direttore Paolo Di Maira

LAZIO/Film Commission, they’re off again

Just a few months after the return of the Lazio Region to the Roma Lazio Film Commission – ratified in the changes to the film and audiovisual law made by the Polverini Council and approved by the Regional Council on October 21, 2013 – a new chapter opens for the Foundation headquartered in Cinecittà.
But there are still many obstacles to overcome, including the long-standing question of permits in Rome and the need to create a system, a “Lazio model.”

Film Commission Director Cristina Priarone spoke to us about this, and more, on the eve of the Berlinale.


What new avenues does the return to the Lazio Region to the Film Commission open?
The first effect was that it returned the structure to its original identity, of being the key point of reference for the entire territory.
This allows everyone to work on a much larger scale. The Lazio Region was gone from theFilm Commission for the past two years: in 2011 the Polverini Council formalized its with- drawal, which became effective in 2012. After that we were found ourselves effectively man- aging the same amount of work, but without any support.

What is the Film Commission’s budget today?
The new endowment is €600,000, twice that of the last two-year period, of which €300,000 is from the Region, €200,000 from the Commune and €100,000 from the Province of Rome. We’ve also recouped a good part of our regional credit, almost entirely regulated by the Zingaretti Council – approximately 50% of the overall credit, to the amount of over €1 million.

The Regional Audiovisual Fund has €45 mil- lion for three years. Who will manage this budget?
The Region currently manages the Fund. However, to facilitate access for professionals, it would be useful to open an information desk at the Film Commission. In the regions in which regional funds work well, promotion is managed by structures such as ours.

Is reexamining its mission part of the Film Commission’s new course of action?
More than reexamining, it is optimizing its duties. The two most urgent actions to place on the agenda are updating the procedures for obtaining permits for Rome and formulating a strong and unified policy on regional audiovisual matters. This can be done in synergy with the two new Councils.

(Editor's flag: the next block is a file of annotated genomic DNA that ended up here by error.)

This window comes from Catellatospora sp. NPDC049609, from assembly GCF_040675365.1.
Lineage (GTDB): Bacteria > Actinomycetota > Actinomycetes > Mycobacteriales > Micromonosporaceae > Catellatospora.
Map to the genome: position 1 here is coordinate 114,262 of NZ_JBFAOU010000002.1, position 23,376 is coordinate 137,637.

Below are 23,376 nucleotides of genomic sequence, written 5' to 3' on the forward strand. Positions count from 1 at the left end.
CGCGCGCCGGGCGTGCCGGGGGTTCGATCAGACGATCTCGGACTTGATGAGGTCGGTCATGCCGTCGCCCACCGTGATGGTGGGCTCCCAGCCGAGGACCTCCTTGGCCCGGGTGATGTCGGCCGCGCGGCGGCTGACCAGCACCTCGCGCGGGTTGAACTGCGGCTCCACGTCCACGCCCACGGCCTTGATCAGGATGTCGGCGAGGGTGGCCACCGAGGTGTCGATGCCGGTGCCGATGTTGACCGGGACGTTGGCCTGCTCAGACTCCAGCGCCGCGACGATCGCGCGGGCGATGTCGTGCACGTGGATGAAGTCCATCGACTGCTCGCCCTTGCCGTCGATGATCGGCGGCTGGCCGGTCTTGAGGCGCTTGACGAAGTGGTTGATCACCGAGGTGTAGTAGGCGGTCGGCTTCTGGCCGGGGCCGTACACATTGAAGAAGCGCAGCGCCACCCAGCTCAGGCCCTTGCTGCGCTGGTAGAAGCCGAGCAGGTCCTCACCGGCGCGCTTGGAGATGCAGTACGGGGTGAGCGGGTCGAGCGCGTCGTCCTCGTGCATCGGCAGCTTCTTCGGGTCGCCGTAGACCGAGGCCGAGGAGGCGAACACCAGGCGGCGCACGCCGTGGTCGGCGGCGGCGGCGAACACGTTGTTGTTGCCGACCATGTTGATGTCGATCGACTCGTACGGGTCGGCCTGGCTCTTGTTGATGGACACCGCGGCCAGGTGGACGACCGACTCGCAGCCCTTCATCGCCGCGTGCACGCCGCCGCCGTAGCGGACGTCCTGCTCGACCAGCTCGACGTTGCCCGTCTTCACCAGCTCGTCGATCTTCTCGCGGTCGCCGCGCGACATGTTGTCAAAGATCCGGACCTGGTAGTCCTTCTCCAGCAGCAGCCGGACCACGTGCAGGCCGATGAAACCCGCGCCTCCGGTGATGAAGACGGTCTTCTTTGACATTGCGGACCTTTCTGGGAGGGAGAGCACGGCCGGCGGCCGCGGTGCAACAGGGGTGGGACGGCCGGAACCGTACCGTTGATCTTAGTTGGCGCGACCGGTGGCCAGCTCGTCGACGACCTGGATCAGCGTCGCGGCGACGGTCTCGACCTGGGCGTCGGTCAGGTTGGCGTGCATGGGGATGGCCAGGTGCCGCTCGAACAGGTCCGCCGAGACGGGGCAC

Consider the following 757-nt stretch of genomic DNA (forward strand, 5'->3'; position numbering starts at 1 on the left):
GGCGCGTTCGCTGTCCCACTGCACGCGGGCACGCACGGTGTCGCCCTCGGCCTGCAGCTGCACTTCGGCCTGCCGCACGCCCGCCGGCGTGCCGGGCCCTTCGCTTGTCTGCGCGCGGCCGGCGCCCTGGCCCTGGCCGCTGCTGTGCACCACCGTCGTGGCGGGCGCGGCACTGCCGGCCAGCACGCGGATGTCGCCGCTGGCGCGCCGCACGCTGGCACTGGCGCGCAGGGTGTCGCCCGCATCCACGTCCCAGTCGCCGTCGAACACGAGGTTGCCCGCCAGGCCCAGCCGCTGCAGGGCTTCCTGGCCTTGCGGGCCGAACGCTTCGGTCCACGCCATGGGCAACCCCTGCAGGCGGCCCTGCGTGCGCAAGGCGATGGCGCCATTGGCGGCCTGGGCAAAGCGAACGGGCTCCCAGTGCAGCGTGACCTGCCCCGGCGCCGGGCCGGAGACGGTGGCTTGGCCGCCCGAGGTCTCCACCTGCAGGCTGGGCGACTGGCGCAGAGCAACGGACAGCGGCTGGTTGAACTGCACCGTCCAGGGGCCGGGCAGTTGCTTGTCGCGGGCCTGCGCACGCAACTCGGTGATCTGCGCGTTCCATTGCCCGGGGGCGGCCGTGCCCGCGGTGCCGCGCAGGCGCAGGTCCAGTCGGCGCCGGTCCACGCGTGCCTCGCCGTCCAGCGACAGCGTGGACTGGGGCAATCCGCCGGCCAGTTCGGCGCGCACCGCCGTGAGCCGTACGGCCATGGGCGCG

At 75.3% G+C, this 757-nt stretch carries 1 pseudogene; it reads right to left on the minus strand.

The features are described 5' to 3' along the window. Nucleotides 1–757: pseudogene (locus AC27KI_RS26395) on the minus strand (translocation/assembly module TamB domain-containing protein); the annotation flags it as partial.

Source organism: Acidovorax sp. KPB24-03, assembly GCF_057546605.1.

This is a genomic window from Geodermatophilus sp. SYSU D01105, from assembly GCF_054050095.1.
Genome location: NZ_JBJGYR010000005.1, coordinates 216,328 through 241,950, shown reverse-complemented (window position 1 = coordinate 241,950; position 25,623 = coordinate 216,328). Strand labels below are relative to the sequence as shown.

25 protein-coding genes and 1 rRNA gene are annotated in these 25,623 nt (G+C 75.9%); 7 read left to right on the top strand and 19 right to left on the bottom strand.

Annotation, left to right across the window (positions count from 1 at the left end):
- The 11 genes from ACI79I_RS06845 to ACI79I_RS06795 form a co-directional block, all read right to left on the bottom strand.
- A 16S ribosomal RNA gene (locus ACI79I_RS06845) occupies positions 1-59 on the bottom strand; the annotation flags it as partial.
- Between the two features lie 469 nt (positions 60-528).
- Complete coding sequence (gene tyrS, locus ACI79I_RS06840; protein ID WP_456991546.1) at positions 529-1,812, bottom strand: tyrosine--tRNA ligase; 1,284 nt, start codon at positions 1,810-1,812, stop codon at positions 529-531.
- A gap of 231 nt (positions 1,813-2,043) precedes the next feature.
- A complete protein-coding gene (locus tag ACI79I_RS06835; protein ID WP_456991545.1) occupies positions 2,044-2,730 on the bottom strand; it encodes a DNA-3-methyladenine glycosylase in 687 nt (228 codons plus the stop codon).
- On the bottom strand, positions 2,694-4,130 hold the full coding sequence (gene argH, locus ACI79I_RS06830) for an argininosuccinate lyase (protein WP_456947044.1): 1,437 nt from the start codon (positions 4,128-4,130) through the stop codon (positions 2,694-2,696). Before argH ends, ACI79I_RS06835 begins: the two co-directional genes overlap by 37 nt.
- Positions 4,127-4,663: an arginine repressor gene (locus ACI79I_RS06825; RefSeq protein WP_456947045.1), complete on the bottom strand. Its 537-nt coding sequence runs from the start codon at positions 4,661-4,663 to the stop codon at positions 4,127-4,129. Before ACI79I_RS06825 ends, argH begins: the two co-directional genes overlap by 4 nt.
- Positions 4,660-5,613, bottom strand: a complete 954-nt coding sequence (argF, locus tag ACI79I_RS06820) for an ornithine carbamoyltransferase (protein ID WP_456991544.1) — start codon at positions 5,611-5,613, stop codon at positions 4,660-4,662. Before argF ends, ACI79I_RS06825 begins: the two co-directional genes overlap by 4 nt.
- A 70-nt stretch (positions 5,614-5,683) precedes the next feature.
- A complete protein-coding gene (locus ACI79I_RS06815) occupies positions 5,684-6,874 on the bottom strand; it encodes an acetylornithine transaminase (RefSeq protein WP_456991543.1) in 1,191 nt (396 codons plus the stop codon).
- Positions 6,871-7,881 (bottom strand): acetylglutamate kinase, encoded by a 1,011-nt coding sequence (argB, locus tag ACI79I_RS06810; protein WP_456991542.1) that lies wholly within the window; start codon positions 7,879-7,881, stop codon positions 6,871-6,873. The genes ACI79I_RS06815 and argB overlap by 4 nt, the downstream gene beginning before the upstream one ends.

Currently, filming permits for Rome are managed by the Film Office, which reports to the Commune. It is fundamental that we update the procedures, simplify and de-bureaucratize them, so that people can also pay for the permits online. Foreigners have a hard time shooting here; the difficult procedure is even more discouraging than the fees. Speaking daily with industry professionals, we know how critical this system is, as well as the procedures used in other countries. It’s therefore important that we sit down and discuss it with the Commune.

And on the regional front?
It’s also fundamental that the Region send strong signals, guidelines for the territory. Lazio is a versatile territory, but to best develop its potential we must sensitize local organizations, integrating single actions into a shared system. Public locations must be conceded in the fastest and most economical way possible. To do so, we’ve also reopened ours dialogues with various superintendencies, the State Police and state land administrations.

Along with supporting productions and marketing for the territory, the Film Commission activities indicated by the Region in the changes to Law no. 2/2012 include training.
That’s something we’ve always pushed for. The diverse initiatives included one in favor of local young producers developing co-productions and a project to protect technical know-how. But for training support to be truly efficient, it must be continuous.

What are your next steps?
We’ll be at the Berlinale, with a group of Italian film commissions. Then there will be other initiatives once the new board of directors is elected, which is essential to laying out a new path.

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